They had a hamster, too, okay?
Once, the daughters Bush were reclusive, and their mother excoriated People magazine for putting her darlings on its cover. Last night, in front of a packed Republican convention and a prime-time television audience, Jenna and Barbara Bush tried out their comedy routine. Flash reviews were not good.
They followed that man who looks like an action figure, California Gov. Arnold Schwarzenegger, and started off gamely enough:
"We love Arnold," said Jenna, her twin beaming at her side. "Isn't he awesome? Thanks to him, if one of us ever decides to marry a Democrat, nobody can complain. Except maybe our grandmother, Barbara." The crowd laughed indulgently.
But Jenna went on: "Gammie, we love you dearly, but you're just not very hip. She thinks 'Sex and the City' is something married people do, but never talk about." There was an uncomfortable tittering in the room. The twins, with their trendy clothes and edgy lines and award-show delivery, seemed to be taking GOP moderation way too far.
The president and first lady are somewhat hipper than their grandmother, Jenna said. "They do know the difference between mono and Bono," a line that fell flat. "When we tell them we're going to see OutKast, they know it's a band and not a bunch of misfits."
"We spent the last four years trying to stay out of the spotlight," said Jenna, who is clearly the one most able to be flip in front of the masses. "Sometimes we did a little better than others. We kept trying to explain to Dad that when we are young and irresponsible . . . well, we're young and irresponsible."
Their appearance, said CNN political commentator Jeff Greenfield, "was frankly, the one disappointing moment in the evening." He predicted that "whoever wrote that material will be walking the coast" in Alaska.
Their routine came in an introduction for their father, who in turn introduced their mother, who gave a serious speech in support of the president's reelection. And the announcement of the twins' appearance on the podium earlier yesterday was a surprise. Both women graduated from college earlier this summer, Jenna from the University of Texas and Barbara from Yale. Their college days were marked by a flurry of tabloid appearances -- brushes with underage drinking, tales of ditching their Secret Service agents and late nights closing down hot dance clubs.
Their emergence as campaigners began with a glossy photo spread showcasing them in ball gowns in Vogue magazine, and they have made tentative forays onto the stump, with mixed results. Jenna stuck her tongue out at photographers during a trip, and her mother later said she had been working with her daughter on her impulse control issues.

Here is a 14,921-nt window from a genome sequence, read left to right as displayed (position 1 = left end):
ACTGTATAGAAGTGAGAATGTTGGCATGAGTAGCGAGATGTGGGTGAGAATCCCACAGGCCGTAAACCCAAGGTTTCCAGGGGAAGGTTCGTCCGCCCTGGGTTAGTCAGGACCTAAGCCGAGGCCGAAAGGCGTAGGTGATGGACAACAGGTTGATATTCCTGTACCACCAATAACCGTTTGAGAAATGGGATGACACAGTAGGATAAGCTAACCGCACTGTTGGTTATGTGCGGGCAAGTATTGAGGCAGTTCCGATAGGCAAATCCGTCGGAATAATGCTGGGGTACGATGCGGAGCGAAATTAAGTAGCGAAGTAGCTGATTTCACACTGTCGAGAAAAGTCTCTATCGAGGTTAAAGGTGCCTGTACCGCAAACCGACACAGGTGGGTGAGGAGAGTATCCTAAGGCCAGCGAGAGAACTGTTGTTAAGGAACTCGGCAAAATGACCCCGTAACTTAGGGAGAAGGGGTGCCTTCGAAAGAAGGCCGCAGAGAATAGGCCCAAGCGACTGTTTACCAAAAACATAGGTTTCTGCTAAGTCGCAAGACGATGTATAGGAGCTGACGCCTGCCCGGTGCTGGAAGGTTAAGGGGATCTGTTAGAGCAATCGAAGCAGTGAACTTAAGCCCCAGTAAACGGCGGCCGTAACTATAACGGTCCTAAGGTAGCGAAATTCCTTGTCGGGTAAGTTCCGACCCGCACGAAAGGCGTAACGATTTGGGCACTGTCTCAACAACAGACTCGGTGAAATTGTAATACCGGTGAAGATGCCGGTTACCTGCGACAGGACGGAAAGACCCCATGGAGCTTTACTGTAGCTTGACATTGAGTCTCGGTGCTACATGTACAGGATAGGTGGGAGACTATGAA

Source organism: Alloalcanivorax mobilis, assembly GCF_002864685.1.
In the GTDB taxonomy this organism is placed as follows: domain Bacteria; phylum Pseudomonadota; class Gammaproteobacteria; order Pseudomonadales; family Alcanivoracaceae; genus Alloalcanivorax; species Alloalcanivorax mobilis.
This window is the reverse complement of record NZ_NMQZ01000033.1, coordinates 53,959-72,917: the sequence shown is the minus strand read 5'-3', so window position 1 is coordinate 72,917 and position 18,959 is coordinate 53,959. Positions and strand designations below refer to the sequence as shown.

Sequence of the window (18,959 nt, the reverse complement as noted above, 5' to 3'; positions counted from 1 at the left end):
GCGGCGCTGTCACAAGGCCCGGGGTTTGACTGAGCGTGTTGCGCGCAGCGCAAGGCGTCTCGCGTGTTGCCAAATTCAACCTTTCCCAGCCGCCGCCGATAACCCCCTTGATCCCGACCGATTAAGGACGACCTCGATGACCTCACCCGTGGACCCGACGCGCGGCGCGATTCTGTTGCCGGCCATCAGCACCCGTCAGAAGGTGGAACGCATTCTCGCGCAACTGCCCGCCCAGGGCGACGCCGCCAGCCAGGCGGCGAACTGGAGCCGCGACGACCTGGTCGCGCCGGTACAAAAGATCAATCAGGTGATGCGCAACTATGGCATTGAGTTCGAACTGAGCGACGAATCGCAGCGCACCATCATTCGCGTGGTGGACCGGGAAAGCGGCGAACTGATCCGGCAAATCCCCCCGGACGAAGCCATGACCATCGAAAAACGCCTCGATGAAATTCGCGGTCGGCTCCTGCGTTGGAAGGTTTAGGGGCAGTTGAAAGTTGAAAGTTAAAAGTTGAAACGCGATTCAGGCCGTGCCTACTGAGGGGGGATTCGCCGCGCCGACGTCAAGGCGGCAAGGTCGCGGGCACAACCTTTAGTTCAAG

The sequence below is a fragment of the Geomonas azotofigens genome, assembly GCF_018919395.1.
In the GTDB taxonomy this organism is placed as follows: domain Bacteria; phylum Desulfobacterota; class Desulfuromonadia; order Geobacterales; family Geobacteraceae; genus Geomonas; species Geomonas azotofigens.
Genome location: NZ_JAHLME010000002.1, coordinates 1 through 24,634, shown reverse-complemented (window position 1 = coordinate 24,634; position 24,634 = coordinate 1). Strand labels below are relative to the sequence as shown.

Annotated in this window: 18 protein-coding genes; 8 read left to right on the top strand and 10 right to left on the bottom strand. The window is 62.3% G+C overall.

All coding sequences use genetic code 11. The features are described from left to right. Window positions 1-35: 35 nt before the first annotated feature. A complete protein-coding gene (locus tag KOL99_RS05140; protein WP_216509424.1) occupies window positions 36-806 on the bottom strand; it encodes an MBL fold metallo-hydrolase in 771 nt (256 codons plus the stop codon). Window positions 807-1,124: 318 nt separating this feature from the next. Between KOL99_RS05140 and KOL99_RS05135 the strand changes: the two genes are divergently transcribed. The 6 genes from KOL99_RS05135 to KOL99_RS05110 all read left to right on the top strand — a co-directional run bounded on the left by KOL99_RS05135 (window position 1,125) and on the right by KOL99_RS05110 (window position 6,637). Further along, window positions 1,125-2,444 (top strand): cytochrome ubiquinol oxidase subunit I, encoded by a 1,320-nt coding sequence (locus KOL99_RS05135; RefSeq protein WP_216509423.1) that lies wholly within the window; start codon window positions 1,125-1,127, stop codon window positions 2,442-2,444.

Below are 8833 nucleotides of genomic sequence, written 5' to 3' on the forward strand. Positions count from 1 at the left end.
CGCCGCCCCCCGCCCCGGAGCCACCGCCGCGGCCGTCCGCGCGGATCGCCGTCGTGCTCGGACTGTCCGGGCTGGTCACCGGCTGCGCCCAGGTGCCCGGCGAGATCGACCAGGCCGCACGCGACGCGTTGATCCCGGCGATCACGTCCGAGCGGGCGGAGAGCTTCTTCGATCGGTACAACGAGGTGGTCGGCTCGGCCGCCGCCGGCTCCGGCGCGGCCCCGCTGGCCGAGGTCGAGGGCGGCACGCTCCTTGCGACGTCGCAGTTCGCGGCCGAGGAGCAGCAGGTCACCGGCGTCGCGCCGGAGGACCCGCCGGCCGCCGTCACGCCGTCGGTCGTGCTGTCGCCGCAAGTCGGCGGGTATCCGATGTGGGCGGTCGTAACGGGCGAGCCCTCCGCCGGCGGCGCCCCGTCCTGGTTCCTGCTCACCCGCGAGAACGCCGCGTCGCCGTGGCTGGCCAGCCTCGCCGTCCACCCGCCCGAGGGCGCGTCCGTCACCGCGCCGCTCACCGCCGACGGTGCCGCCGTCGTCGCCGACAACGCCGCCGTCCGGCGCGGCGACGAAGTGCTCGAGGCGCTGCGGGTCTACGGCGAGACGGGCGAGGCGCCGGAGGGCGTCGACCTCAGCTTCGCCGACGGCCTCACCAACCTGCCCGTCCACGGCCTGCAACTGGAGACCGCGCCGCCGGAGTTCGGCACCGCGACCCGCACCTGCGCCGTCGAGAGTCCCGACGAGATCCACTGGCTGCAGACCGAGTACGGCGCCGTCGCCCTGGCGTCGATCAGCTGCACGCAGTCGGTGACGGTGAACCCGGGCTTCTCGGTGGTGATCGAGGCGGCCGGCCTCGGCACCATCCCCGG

But this week, they have emerged as somewhat rambunctious surrogates for their father, who seems to have called all hands on deck for a closely contested election. And Barbara and Jenna on Tuesday night confronted head-on the comparisons with the older Vanessa and Alexandra Kerry, who have been stumping hard for their father, Democratic Sen. John Kerry, meeting voters and talking up the issues. At the Democratic convention in July, Alexandra told a story about how her father had fished out their pet hamster when it fell into the river. Barbara said last night, "We had a hamster, too. Let's just say ours didn't make it."
After the sisters had indulged in several minutes of questionably appropriate pop culture references, Barbara closed by moving to safer ground.
She said she and her sister had learned from her parents "what matters in life. About unconditional love. About focus and discipline. They taught us the importance of a good sense of humor. Of being open-minded and treating everyone with respect. And, we learned the true value of honesty and integrity."
That brought relieved applause, and when the large video screens in Madison Square Garden showed their father at a ball game, where he was campaigning in Pennsylvania, the once young and irresponsible commander-in-chief told his daughters, "You make me so very proud."
Video and a transcript of Jenna and Barbara Bush's convention remarks can be found at www.washingtonpost.com/politics.